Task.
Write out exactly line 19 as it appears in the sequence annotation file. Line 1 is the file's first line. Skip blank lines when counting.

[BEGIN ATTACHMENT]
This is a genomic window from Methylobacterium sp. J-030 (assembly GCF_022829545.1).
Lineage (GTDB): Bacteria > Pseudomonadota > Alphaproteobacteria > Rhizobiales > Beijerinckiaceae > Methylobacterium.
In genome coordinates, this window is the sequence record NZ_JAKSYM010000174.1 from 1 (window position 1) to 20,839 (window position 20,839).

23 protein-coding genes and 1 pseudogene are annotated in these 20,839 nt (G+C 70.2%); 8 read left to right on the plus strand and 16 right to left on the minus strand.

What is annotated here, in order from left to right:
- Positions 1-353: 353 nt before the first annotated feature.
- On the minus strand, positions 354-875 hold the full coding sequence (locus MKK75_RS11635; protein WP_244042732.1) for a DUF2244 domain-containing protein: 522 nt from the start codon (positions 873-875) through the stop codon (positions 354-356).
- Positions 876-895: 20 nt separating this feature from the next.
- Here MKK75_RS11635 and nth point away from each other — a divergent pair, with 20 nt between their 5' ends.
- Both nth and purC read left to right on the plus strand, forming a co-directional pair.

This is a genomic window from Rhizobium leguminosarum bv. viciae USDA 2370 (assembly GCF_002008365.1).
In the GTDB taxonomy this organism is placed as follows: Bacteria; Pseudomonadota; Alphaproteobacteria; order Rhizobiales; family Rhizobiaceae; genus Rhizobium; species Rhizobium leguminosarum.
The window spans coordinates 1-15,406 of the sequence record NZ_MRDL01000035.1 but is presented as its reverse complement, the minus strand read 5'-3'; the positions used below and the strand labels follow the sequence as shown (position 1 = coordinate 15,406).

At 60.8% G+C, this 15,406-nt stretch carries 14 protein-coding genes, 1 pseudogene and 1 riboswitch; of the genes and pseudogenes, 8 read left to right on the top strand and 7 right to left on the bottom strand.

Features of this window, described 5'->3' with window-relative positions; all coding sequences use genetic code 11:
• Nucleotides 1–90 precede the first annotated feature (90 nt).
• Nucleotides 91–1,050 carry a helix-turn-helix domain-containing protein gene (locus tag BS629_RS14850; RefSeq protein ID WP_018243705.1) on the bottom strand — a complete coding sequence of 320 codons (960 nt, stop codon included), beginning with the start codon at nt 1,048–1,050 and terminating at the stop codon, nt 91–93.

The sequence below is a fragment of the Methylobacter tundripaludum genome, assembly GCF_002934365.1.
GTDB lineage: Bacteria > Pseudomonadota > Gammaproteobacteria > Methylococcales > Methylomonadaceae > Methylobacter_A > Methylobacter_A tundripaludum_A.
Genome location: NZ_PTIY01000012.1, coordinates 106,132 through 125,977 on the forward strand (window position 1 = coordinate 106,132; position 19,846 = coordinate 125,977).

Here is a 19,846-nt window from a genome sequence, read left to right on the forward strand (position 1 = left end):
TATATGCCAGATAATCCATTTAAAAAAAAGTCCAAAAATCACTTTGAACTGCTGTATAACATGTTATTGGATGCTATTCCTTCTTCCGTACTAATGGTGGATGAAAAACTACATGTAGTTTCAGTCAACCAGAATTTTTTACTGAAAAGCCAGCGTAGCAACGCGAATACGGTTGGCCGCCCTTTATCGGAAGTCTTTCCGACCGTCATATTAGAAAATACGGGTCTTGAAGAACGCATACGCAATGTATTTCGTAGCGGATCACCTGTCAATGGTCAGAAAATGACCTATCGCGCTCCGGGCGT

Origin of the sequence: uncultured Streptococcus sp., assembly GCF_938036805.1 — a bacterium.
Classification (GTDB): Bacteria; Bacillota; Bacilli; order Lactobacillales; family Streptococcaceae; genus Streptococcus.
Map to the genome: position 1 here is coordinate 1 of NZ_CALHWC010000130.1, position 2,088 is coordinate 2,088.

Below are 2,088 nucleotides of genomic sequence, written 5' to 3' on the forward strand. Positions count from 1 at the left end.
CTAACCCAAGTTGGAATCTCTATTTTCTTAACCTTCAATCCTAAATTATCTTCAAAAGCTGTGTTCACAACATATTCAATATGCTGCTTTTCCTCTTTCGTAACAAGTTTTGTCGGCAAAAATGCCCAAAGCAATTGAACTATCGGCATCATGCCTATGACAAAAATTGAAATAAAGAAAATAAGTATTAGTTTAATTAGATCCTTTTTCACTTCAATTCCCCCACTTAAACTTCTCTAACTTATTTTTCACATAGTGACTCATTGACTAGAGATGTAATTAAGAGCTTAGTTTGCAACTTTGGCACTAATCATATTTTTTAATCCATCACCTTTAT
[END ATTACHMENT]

GTDB lineage: Bacteria > Pseudomonadota > Gammaproteobacteria > Methylococcales > Methylomonadaceae > Methylobacter_A > Methylobacter_A tundripaludum_A.